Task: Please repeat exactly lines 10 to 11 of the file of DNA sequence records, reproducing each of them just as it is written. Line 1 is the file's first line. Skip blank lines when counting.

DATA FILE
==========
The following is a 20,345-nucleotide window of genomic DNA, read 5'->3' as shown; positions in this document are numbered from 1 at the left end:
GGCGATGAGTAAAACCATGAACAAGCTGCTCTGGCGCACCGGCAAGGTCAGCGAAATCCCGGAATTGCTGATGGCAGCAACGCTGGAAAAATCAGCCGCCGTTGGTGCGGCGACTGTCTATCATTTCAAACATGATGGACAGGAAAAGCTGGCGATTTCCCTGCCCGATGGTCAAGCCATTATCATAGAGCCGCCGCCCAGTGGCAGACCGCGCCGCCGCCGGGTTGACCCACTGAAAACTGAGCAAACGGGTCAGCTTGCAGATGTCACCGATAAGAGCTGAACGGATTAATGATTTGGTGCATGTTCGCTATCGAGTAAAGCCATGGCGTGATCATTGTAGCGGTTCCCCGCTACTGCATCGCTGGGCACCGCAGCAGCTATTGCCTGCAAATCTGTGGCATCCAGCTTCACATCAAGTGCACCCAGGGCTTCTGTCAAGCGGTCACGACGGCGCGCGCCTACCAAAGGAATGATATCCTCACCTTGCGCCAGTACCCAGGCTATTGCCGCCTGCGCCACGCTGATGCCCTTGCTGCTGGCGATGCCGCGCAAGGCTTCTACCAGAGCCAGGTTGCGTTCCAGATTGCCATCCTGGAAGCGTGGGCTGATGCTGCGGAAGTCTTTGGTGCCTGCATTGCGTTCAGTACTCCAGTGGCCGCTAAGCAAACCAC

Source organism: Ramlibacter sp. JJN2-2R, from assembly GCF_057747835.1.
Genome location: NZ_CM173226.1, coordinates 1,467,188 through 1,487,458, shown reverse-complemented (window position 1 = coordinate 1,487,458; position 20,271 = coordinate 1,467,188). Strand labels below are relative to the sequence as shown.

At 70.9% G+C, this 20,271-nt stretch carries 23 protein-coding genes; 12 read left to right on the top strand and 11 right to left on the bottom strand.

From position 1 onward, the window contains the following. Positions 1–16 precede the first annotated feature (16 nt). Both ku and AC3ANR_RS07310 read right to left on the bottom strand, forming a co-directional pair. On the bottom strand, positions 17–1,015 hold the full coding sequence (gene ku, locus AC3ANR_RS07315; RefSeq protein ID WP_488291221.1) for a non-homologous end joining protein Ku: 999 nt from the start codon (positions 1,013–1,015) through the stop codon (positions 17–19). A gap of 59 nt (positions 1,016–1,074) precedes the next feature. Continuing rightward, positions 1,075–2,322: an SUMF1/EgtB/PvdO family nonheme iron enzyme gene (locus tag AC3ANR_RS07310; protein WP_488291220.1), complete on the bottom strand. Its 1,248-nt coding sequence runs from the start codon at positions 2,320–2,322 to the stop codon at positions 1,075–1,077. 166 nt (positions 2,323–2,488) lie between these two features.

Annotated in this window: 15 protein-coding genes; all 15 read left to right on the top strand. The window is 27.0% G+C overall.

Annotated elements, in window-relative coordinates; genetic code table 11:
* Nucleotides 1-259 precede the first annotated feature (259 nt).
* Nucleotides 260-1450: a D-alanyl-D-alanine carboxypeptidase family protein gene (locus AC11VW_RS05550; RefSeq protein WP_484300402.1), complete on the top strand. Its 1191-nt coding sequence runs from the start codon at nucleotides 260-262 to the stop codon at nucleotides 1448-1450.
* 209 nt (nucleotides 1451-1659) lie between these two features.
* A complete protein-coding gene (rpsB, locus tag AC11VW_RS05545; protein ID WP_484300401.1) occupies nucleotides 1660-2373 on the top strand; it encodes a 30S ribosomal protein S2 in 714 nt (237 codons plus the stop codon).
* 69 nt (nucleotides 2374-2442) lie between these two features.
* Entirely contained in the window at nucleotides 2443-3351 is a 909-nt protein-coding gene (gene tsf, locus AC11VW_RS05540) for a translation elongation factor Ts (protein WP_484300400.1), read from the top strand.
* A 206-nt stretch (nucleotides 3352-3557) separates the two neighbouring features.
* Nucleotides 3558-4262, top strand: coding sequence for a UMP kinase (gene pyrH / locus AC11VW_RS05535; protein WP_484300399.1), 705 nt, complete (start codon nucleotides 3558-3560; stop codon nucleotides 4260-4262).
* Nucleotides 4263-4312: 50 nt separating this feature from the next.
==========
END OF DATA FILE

* Nucleotides 260-1450: a D-alanyl-D-alanine carboxypeptidase family protein gene (locus AC11VW_RS05550; RefSeq protein WP_484300402.1), complete on the top strand. Its 1191-nt coding sequence runs from the start codon at nucleotides 260-262 to the stop codon at nucleotides 1448-1450.
* 209 nt (nucleotides 1451-1659) lie between these two features.